Updated 10/25/2012 07:11 PM
Educating minority, underprivileged students crux of week one in school finance lawsuit
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At the heart of the first week of the school finance lawsuit, which will ultimately affect not only Texas taxpayers but 75 percent of the state’s student population, is how to ensure underprivileged and minority children are given the same quality education as students in more economically advantaged districts.
Former State Demographer Robert Murdock testified if a resolution isn’t reached, it will cost the state $11.4 billion a year in lost tax revenue over the next several decades.
The only way to eliminate that scenario is to mend the earnings gap between whites and minorities, according to Murdock.
Also a former director for the U.S. Census Bureau, Murdock is representing nearly two-thirds of the state’s school districts in the school finance trial, set to run into January in State District Judge John Dietz’s courtroom.
Murdock says if things stay status-quo, the average household income could decline more than $7,700 by 2050, meaning $300 less per family each year in revenue generated through taxes.
The districts Murdock is representing are asking for more funding, attributing a rising population boom, layoffs and difficult standardized testing requirements to poor education statewide.
Officials with the more than 600 school districts across Texas said the cost of education for low income and minority families is taking the largest block of taxpayer money. They say the disadvantaged students often need remedial programs and are learning English as a second language.
Mexican-American Legal Defense and Educational Fund or MALDEF attorney David Hinojosa, believes he is fighting the good fight for minorities to have a fair chance in Texas schools.
"And the only place we can address it, because the Capitol doesn't want to address it for the school children, is the courtroom," he said. "All students should have the same educational resources but unfortunately our state does not want to do that."
As a grade school student, the second generation immigrant attended Edgewood schools in San Antonio during the 1980s. The Edgewood School District is known for the landmark 1984 case, Edgewood vs Kirby -- spurring the school finance bill known as "Robin Hood." To this day, Edgewood is considered a property poor district.
Three decades later, Texas has leveled the classroom playing field, spending on average $7,200 per student.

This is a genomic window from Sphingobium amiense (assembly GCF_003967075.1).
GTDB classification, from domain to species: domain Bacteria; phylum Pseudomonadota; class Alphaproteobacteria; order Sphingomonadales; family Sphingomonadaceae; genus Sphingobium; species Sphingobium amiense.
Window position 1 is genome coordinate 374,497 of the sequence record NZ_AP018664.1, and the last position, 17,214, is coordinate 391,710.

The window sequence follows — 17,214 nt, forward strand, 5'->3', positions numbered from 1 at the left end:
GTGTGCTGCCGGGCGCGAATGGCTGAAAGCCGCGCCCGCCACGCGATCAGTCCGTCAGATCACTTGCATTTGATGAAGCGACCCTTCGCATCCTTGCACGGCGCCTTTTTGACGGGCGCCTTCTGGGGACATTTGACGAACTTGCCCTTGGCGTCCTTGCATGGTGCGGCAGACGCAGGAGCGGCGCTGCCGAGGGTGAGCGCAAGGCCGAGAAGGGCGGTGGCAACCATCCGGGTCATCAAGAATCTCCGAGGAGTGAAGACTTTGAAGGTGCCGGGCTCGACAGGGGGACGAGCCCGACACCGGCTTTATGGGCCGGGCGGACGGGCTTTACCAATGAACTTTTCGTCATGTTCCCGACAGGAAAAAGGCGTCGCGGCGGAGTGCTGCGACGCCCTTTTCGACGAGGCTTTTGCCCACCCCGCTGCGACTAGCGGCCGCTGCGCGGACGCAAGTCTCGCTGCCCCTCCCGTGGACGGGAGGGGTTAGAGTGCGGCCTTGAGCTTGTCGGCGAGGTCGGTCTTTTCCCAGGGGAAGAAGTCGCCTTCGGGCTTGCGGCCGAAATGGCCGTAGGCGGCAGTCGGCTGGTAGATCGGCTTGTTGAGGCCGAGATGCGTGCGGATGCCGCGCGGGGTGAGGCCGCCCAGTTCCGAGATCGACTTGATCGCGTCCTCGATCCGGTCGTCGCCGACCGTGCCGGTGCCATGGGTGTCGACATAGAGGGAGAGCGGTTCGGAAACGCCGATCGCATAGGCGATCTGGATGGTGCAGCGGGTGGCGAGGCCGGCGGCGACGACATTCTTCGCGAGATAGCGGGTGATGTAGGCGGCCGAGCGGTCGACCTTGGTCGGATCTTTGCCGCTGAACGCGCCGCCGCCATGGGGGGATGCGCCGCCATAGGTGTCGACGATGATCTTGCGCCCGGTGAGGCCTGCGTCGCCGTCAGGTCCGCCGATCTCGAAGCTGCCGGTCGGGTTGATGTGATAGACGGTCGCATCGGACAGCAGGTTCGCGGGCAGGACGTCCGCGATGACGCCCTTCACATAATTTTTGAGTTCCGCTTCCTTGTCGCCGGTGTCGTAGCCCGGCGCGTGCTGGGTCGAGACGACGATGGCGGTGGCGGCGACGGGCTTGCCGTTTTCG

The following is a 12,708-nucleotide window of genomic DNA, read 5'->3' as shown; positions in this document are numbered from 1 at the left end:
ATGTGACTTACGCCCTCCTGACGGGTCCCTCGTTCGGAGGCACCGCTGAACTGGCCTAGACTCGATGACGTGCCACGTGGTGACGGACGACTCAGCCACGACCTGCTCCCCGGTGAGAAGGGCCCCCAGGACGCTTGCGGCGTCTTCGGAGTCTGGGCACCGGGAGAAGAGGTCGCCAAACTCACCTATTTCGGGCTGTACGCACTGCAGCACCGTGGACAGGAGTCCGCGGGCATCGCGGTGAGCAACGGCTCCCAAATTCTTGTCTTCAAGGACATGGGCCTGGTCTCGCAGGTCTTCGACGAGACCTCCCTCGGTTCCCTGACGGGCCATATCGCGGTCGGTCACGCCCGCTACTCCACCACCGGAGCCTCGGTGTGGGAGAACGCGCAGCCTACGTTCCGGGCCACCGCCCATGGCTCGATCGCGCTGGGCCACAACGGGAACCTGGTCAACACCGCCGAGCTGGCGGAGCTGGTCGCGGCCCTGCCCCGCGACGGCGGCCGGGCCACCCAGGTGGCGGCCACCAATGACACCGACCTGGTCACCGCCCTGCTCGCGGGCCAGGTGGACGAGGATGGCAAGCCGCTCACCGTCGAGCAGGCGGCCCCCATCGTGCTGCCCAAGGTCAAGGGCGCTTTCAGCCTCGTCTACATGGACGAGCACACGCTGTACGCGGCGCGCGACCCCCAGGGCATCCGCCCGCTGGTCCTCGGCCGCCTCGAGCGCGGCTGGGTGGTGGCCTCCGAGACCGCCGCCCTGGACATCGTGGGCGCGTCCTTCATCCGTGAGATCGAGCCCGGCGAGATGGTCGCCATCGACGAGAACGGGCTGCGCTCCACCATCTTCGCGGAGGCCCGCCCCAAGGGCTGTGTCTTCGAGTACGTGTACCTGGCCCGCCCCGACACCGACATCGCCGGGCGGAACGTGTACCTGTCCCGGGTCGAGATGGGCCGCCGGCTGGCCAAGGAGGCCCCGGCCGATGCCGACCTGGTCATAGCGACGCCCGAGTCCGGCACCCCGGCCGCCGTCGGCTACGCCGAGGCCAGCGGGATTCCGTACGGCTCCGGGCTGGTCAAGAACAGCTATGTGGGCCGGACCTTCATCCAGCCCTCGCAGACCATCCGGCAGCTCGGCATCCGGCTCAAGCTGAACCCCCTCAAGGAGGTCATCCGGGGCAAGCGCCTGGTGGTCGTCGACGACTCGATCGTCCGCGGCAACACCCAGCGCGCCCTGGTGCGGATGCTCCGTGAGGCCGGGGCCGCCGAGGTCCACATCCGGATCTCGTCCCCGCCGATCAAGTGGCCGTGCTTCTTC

Murdock told the court during the trial’s first week it’s a problem that isn’t going anywhere -- the state’s population rose by nearly 4.3 million between 2000 and 2010, with Hispanics making up 85 percent of that number.
He also added the Lone Star State will see an increase of 9.3 million students by his spotlighted year of 2050. Also at that time, the student population will be 64 percent Hispanic, with a 15.5 percent white population and an 8.5 percent African-American makeup.
While stakeholders like Murdock emphasize a rise in household income to get a handle on quality education control, the state’s attorney general’s office argues the responsibility lies within independent school districts.
Americans for Prosperity Director Peggy Venable
Americans for Prosperity Director Peggy Venable points out that for the 2012-2013 school year, Texas shelled out $50 billion for public education. She says the money needs to be spent more wisely.
"More money has been placed in the public education system that ever before," she said."We have been increasing our spending at a rate five times faster than pupil enrollment."
Attorneys for the state told the court Texas schools had been funded beyond the rate of inflation and enrollment growth between the years 2006 and 2010, and if they didn’t overspend during those years, perhaps the $5.4 billion cut of 2011 wouldn’t seem so significant.
For Hinojosa, he says increased spending is needed to deal with a booming immigrant population, and impoverished children, as he once was.
"I think it's a shame that only 50 cents of every classroom dollar is spent in the classroom,” he said. "I wonder what their future looks like, especially the way we continue to fund their schools in the way that we do."